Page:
I also changed the Marker Felt font to the free Google font, Permanent Marker, which is more readable and modern-looking.
Before (3 of 7)
The second slide in the deck illustrates a learner engagement no-no we’ve probably all done: listing the full objectives on the slide.
We need learning objectives as we’re designing the content, but learners don’t necessarily need to see them. If you want to provide the full text, put them in a participant guide or handout.
I can almost hear the horrified gasps. “But learners need to know what to expect!” Yes, of course they do. But we can do that in other ways. At the beginning of a lesson, we need to capture the learner’s attention, and big long lists of objectives just don’t do that. See this post for more about that.
After (3 of 7)
For this slide, I reworded the objectives as a shorter list of questions the learner will be able to answer by completing the lesson. This didn’t reduce the number of words on the slide much, but it’s more readable and interesting now.
Then I added a superhero saying, “Flipped learning to the rescue!” to tie it back to the problem presented in the first slide. This illustration is another Shutterstock image, but I modified the colors and added the “FL” logo to his chest in Photoshop. To go along with the comic-book feel, I added a background (also from Shutterstock) and made it 35% transparent so it didn’t feel too busy.
All caps isn’t very readable for large amounts of text, so I used Lato for the list and customized the bullets to match the color palette.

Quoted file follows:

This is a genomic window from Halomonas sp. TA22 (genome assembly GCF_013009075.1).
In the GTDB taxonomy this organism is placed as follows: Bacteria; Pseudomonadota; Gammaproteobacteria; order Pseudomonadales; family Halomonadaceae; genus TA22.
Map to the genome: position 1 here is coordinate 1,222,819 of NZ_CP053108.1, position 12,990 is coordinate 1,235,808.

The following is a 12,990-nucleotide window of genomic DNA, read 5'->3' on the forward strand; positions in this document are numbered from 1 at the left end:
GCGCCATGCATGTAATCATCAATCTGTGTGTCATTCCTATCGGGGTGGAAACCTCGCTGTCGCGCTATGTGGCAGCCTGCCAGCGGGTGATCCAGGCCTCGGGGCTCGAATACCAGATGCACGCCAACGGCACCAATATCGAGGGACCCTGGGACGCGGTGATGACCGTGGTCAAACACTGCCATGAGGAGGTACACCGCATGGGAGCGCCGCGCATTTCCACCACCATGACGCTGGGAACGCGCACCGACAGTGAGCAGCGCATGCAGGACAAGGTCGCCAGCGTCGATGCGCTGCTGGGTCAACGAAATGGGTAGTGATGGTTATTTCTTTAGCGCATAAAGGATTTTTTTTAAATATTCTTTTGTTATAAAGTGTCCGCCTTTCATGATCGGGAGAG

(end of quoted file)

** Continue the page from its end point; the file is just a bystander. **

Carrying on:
Notice that I used illustrations for both slides for consistency. I’d prefer for the illustrations to be more similar in style, but I think these are close enough not to be jarring.
Before (4 of 7)
For the last slide from this deck, I chose one with a Bloom’s Taxonomy illustration—a variation of which I’m sure we’ve all used.
Besides the fact that this slide looks out of place in the deck because of the black background, it has a dated look.
Bevels, drop shadows, and glossy buttons can instantly make your slides look dated. I can think of very few use cases for using bevels:
- You love your slides to have that “retro” 1990s feel.
- You need to recreate the software interface from Windows ME.
- You’re building a Death Star.
After (4 of 7)
I focused my makeover of this slide on making it look more modern—including replacing the brackets. While I love a good rainbow, especially during Pride Month, I wanted a more cohesive look that matched the color palette used in the other slides. So, I filled the triangle with the same background image I used on the previous slide.
I could have used the revised version of Bloom’s, but I’m old school. Which version do you use? Or do you even use Bloom’s at all? There are alternatives, you know.
Slide Makeover #3
For the last set of makeovers, I wanted some ugly slides I could transform from Josie Grossie to Drew Barrymore.
Cue a search of federal government websites—after all, they’re in the public domain, so they’re fair game, right? I selected three slides from two different lessons of an old FEMA training program.
To be clear, I love FEMA as an agency. I’ve done a lot of work for them and am proud to support their mission. So I hope they don’t take it personally that I’m picking on their slides. The file I chose is from the 90s, so it’s no surprise that it’s out-dated.
Before (5 of 7)
The first slide has some positive design elements. The layout is appealing, with nice symmetry and grouping. It’s colorful, uses a highly readable font, and illustrates each phase with a photo.
Of course, there is room for improvement. The background is distracting and doesn’t provide sufficient color-contrast for the white and red text. In addition, the photos are grainy, and the boxes look a little dated (which is understandable, given the age of this file).
After (5 of 7)
To update the slide, I removed the heading “Project Impact,” because it’s the title of the whole slide deck, so it’s not necessary to repeat it. Then I found higher quality images to illustrate each phase. I recolored the images in PowerPoint to give them a cohesive look, and I moved the numbers into red circles above them.